E & O E – PROOF ONLY
JAMES CARLETON: Well, you will remember yesterday we talked about some of Australia’s top philanthropic gifts over the years; well we were out by a day because today mining billionaire Andrew Forrest goes to the top of the list. $65 million he is donating towards higher education in Western Australia – the biggest single cash gift in Australia history. Belinda Robinson is Chief Executive of Universities Australia, with us now, good morning Belinda.
BELINDA ROBINSON: Good morning.
CARLETON: $65 million for higher education in Western Australia, what’s your reaction to this?
ROBINSON: It’s absolutely terrific, people criticise Australia for not having a philanthropic culture, but I think when these sorts of things happen, when some of our biggest, most prominent, wealthiest people in Australia give these sorts of amounts to things that are really going to deliver a dividend back to the country, then I think that we have to sit back and say, well maybe we are better than we think we are.
CARLETON: He says, this is Twiggy Forrest, anticipates this will be his best investment, what does he mean, what will you do with the money?
ROBINSON: Well my understanding from what’s been announced so far is that this will primarily be based on the Rhodes Scholarships to Oxford University, which were set up over a century ago, to pay for scholarships for some of the best and brightest researchers internationally to come to Australia.
CARLETON: And how important are those scholarships?
ROBINSON: Well they’re very important, we talk a lot about the brain-drain in Australia and one of the ways that we can address that is by encouraging the best and brightest researchers around the world to come to Australia and those in fact who are in Australia to stay here – so it’s very, very important that we recognise who they are, we encourage them to stay here and we encourage them to participate in lifting Australia’s research capability, and this is what this will help do.
CARLETON: And because it’s $65 million that’s enough money to maintain these scholarships in perpetuity?
ROBINSON: That’s exactly right.
CARLETON: Andrew Forrest says this will boost standards in his home state, West Australian university standards in WA. Is that important?
ROBINSON: I think it’s true what they say about the location of Western Australia, it is very well positioned in terms of its location close to Asia.
CARLETON: But they have also been saying that WA unis are struggling, haven’t they?
ROBINSON: That’s right, universities all around Australia are struggling and when it comes to research of course, this is where the new industries come from, this is where the new products, the new services, this is where industrial diversification comes from. This is why research is so incredibly important and we are seeing the public dollar start to decline, it’s incredibly important that we look to other sources of revenue and people take the initiative to I guess invest themselves in Australia research.
CARLETON: Is there a danger that his could accelerate the decline in public funding? A Government may say you’ve just picked up $65m, that’s $65m we don’t’ have to fund?
ROBINSON: Well I actually see it as a way of leveraging the public dollar, there’s no doubt that public budget’s all around the world are constrained and the list of things that compete for the public dollar only ever seems to get longer. But whether or not this results in less public funding available for research remains to be seen but I doubt that, I think it will just help to encourage governments to really understand the importance of having a very strong research capability in Australia.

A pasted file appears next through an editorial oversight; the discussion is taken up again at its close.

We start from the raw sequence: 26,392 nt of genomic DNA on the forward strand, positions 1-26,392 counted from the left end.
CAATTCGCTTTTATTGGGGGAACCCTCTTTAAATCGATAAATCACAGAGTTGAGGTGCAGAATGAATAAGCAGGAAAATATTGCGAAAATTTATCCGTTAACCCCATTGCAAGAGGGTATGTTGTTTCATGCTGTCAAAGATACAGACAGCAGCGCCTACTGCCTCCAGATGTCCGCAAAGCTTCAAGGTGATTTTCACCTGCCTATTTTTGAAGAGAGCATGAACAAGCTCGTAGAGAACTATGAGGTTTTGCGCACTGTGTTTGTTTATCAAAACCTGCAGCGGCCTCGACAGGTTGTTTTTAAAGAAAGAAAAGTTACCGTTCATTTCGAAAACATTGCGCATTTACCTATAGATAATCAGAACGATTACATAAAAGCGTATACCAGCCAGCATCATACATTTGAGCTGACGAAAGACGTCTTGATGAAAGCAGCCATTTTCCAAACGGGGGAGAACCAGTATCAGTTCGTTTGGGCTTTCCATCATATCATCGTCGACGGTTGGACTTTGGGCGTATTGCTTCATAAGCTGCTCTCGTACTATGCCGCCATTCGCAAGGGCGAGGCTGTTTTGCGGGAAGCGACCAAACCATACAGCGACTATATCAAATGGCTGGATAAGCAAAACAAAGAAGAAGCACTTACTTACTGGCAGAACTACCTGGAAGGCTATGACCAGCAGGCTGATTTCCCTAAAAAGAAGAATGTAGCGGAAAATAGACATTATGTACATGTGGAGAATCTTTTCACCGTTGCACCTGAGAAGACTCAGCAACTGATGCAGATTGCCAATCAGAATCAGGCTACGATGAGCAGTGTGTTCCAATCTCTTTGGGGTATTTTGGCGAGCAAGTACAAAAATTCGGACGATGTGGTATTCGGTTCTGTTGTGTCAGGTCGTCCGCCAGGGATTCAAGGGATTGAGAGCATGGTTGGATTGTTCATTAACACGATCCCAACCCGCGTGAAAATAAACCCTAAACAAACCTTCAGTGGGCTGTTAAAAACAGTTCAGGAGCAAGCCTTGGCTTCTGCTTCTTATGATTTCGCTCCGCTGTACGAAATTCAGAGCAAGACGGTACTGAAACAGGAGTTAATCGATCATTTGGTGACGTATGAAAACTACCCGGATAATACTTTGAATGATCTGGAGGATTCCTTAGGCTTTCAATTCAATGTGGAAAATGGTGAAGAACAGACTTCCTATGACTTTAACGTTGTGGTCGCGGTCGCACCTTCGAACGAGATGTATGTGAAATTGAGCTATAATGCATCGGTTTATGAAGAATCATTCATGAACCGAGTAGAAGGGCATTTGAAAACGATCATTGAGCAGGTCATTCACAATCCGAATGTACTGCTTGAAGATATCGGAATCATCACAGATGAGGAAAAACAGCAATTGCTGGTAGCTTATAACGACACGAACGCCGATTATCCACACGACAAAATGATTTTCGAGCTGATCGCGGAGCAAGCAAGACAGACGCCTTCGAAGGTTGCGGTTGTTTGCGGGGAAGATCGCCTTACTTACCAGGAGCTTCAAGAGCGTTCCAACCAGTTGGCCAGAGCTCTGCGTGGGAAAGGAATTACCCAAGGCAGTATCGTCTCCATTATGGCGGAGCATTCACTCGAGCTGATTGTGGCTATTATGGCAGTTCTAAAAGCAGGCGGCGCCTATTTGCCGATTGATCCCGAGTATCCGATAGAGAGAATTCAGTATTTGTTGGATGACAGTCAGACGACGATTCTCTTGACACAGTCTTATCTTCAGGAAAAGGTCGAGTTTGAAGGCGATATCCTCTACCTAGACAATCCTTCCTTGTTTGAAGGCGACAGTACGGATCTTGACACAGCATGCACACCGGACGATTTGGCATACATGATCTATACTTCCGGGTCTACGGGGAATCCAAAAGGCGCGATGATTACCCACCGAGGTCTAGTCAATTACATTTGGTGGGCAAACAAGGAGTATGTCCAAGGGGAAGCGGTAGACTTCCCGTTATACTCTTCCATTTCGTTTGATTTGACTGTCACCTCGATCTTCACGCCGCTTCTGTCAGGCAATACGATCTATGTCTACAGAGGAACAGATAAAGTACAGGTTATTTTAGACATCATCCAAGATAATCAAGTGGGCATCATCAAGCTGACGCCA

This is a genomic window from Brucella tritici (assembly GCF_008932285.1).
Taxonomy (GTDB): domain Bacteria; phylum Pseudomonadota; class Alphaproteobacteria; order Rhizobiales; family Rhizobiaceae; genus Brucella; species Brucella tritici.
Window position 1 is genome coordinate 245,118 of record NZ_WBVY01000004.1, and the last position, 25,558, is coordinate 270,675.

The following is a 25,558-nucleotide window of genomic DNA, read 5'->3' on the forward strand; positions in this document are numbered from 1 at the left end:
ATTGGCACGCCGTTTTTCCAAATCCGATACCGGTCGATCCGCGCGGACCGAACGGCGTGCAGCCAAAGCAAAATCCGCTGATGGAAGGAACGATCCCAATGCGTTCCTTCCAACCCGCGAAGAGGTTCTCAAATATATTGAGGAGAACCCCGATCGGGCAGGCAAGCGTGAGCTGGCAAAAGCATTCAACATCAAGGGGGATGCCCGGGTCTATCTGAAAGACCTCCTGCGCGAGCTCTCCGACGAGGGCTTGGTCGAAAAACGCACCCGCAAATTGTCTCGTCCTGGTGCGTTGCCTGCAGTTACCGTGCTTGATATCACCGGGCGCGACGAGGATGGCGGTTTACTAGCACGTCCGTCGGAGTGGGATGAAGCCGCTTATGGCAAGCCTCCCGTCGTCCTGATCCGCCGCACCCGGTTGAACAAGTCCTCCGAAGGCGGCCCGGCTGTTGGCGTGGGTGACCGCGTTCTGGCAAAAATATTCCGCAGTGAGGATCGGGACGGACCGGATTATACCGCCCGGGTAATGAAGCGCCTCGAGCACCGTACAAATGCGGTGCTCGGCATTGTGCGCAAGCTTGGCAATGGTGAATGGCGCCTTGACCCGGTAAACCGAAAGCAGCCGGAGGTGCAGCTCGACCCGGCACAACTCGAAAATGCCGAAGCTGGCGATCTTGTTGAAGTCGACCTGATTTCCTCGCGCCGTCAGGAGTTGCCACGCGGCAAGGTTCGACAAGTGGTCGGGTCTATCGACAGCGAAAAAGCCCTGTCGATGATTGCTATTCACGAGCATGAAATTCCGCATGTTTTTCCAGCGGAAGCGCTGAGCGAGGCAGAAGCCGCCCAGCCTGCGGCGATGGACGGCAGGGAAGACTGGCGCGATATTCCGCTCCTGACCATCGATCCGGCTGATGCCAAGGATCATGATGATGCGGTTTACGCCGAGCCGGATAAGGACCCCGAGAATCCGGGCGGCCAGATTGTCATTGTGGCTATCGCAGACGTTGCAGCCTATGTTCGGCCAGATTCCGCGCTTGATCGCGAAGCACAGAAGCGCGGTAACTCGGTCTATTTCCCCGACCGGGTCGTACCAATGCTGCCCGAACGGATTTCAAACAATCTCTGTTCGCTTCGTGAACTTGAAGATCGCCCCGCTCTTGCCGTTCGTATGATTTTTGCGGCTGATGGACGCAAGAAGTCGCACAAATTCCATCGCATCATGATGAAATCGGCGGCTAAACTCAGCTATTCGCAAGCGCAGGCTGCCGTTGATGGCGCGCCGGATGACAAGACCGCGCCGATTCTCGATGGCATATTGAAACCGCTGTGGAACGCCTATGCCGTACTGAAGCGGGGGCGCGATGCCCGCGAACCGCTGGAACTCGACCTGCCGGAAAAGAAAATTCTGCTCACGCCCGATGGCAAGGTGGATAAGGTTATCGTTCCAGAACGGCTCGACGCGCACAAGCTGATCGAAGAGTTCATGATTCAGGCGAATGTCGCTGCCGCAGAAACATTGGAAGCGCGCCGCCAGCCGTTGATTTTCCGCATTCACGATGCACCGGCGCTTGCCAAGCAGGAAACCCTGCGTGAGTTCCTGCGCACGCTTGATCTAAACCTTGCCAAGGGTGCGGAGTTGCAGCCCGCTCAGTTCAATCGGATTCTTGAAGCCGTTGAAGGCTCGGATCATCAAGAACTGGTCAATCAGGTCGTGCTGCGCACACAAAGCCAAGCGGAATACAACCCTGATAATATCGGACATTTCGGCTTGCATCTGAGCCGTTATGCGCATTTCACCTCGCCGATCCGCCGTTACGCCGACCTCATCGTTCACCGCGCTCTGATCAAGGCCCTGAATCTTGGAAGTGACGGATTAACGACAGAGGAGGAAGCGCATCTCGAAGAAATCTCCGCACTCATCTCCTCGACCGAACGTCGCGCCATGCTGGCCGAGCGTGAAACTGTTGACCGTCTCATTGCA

CARLETON: We’ve seen a few large private donations to Australian universities over the past few years, there was $50 million to the Australian National University, the Tuckwell Scholarship, are we now seeing part of a trend here?
ROBINSON: Yeah, you’re absolutely right to point out Graham and Louise Tuckwell’s contribution – that was a massive donation that really helped to provide optimism that Australia is starting to embark on a more philanthropic culture towards its public institutions, whether this is sort of a new wave of philanthropy probably is a little bit early to say. For example, in America about $30 billion was donated in 2010 to universities, now obviously their populations are much bigger and they’ve got a lot more universities, never-the-less they do have a very strong philanthropic culture, bit early to say but let’s keep our fingers crossed that we are now heading in that direction.
CARLETON: Well maybe now with Twiggy Forrest taking the lead, it might be an encouragement to others at the top end of town to join them.
ROBINSON: Well, that’s absolutely right.
CARLETON: But also, one needn’t to be a multibillionaire to do this. I’ve done the calculations, given that Twiggy owns 30 per cent of Fortescue, it comes to six weeks’ pay, which is a substantial donation, but there are many of us who actually would donate six weeks’ pay, that’s 10 per cent of our income a year, is that a desirable target, 10 per cent of one’s income, whatever that income may be, to charitable endeavours?
ROBINSON: Well it’s not up to me to say, but I guess there is a point to be made that people in Australia do give, we know that they give, most of the universities in Australia have some sort of target around philanthropic donations more broadly, most of them are looking like they are going to achieve those targets and that’s as a consequence of the fact that many people who go unrecognised are contributing to our universities and of course contributing to charities more broadly and we should celebrate that.
CARLETON: Indeed, well thank you for contributing to the program, Belinda Robinson.
ROBINSON: Thank you.
CARLETON: She’s the Chief Executive of Universities Australia.
You can also listen to the audio of this interview here.